According to SAMHSA’s Results from the 2013 National Survey on Drug Use and Health (NSDUH) (PDF | 3.2 MB), marijuana use rose to 7.5% of users aged 12 or older in 2013. This is up from 6.2% of users in 2002.
Additional NSDUH findings on marijuana include:
- 19.8 million (7.5%) people were current (past month) users of marijuana in 2013, making it the most used illicit drug.
- Marijuana use was most prevalent among people age 18 to 25 (with 19.1% using it in the past month).
- 7.1% of people aged 12 to 17 reported using marijuana.
- A higher percentage of males (9.7%) used marijuana in the past month than females (5.6%).
In addition, SAMHSA participates on the Department of Health and Human Services’ (HHS) Behavioral Health Coordinating Council (BHCC) to ensure that all of the mental health and substance use projects and programs that HHS operating and staff divisions lead are synchronized. The BHCC has various standing subcommittees, including one that addresses marijuana issues
May 27, 2015
The Illinois social host law comes in two sections. One section prohibits parents and guardians from hosting or permitting gatherings at their home, in vehicles or watercraft and at other property under their control in which underage persons are allowed to consume alcohol.
The second section prohibits any other person from hosting or permitting a gathering at their home in which underage persons are allowed to consume alcohol. This law does not require that the parent or other person to actually provide the alcohol only that they permit the activity involving alcohol and underage consumption.
The violation of the social host statute is a Class A misdemeanor which carries a potential penalty of up to one year in jail and a fine up to $2,500.00. There is a minimum fine of $500.00. If a person who has attended such a gathering is seriously injured or killed, the violation would be a Class 4 felony, which carries a potential penalty of between one and three years in a state penitentiary, and a fine up to $25,000.00.
The statute allows for some relief to those persons who report the underage gathering themselves before the police become aware of the situation. The law also does not apply to legitimate religious gatherings.
May 21, 2015
Heavy drinking by teens may also be associated with a gene mutation linked to impulsiveness, according to another new study.
The studies, published in the American Journal of Psychiatry, were scheduled for presentation Monday at the annual meeting of the American Psychiatric Association, in Toronto. Research presented at meetings is considered preliminary until published in a peer-reviewed journal.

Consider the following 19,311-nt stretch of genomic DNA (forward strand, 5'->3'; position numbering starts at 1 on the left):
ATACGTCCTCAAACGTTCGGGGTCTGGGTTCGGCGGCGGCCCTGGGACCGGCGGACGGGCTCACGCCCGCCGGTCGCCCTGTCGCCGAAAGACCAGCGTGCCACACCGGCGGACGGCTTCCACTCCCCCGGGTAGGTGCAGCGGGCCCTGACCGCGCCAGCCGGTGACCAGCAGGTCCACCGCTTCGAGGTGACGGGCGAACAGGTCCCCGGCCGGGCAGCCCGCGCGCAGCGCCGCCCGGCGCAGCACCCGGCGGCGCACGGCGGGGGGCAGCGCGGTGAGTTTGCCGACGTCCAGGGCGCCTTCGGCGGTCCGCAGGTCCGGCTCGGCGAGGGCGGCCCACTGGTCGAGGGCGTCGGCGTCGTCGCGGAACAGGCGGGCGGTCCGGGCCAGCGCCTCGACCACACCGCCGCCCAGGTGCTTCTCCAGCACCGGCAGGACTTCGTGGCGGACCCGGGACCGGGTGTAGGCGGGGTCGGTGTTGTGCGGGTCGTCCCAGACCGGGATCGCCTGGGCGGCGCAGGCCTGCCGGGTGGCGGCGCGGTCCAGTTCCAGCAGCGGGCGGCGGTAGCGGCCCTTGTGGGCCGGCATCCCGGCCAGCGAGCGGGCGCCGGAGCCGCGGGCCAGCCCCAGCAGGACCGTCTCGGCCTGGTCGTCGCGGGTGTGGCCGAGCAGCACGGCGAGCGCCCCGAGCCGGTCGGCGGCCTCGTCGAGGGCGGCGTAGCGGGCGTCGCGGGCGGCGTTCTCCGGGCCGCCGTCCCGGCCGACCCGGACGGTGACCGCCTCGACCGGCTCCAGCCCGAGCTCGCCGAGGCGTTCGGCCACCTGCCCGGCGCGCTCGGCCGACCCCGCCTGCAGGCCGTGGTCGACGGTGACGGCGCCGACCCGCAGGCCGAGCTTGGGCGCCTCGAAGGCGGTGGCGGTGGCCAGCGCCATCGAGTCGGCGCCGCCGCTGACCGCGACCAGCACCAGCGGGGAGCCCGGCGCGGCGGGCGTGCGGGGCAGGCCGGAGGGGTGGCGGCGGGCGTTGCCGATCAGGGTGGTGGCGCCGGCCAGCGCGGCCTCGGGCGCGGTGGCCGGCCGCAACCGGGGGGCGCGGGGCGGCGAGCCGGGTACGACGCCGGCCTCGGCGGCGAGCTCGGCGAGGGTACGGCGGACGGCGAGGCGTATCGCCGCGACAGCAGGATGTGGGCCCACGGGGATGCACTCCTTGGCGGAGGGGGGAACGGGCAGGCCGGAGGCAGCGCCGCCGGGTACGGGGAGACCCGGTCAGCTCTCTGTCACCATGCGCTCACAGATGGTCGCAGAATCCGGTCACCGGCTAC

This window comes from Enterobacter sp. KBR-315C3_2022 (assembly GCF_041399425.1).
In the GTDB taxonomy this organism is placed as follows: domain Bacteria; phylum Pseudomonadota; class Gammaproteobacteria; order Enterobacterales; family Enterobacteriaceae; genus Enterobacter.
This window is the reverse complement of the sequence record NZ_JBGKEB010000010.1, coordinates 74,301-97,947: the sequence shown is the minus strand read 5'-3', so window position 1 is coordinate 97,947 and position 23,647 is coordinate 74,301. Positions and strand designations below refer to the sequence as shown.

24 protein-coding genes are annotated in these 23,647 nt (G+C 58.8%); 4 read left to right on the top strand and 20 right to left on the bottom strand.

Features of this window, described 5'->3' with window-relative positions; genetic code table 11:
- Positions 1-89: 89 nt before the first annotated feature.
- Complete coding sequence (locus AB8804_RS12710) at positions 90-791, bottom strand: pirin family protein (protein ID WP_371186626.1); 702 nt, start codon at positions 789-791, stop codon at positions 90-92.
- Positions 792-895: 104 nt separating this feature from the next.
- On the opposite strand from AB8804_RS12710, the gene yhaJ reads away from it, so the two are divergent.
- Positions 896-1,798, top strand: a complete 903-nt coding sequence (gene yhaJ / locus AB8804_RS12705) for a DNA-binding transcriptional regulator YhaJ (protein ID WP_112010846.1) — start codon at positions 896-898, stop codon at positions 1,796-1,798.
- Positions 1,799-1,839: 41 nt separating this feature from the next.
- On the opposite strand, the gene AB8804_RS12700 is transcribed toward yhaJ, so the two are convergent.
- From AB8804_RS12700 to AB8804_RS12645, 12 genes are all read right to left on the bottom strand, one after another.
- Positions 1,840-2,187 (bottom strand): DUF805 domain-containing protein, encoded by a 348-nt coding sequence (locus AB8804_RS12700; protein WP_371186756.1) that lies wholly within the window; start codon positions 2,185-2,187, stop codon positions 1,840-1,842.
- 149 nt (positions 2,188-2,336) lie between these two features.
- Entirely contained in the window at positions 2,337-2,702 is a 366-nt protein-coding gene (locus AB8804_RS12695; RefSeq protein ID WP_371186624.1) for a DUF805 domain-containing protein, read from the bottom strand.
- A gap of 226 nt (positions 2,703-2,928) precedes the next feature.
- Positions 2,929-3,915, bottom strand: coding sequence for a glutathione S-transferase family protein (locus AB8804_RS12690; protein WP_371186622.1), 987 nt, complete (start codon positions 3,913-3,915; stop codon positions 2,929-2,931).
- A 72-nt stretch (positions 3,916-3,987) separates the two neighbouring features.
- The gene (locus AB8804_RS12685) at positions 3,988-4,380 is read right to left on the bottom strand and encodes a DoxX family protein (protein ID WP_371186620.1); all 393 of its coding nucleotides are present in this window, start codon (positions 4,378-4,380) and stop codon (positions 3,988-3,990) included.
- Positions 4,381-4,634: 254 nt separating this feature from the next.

The brain regions examined in these studies play a critical role in the addiction cycle of binge drinking and preoccupation with drinking, George Koob, director of the U.S. National Institute on Alcohol Abuse and Alcoholism, said in an association news release.
In one study, brain scans of participants ages 12 to 24 found differences in brain development between heavy-drinking teens and those who didn't drink. Heavy drinking ranged from having four drinks per occasion at least once a month to one or two drinks at least eight times per month.
Compared to non-drinking teens, the heavy drinkers had accelerated gray matter decline and smaller increases of white matter in the brain. The findings may help explain why heavy-drinking teens decline in school performance, said the researchers at the University of California, San Diego, and the Stanford Research Institute.
The other study included identical twin pairs in which one twin had drinking problems at ages 18 and 24 and the other twin did not. The researchers found that twins with drinking problems had altered DNA in a gene that plays a role in impulsiveness, which scientists labeled the PPMG1 gene.
The investigators then looked at 14-year-olds and found that similar changes in the PPMG1 gene were associated with higher impulsivity at age 14 and increased drinking over the next two years. Both impulsiveness and increased drinking at an early age are risk factors for drinking problems later in life.
"It is possible that such [genetic] changes, by increasing impulsivity, predispose adolescents to engage in excessive drinking and that the alterations in brain circuitry that follow excessive drinking, by disrupting executive function, make it harder to stop," Koob wrote in an accompanying editorial.
SOURCE: American Journal of Psychiatry, news release, May 18, 2015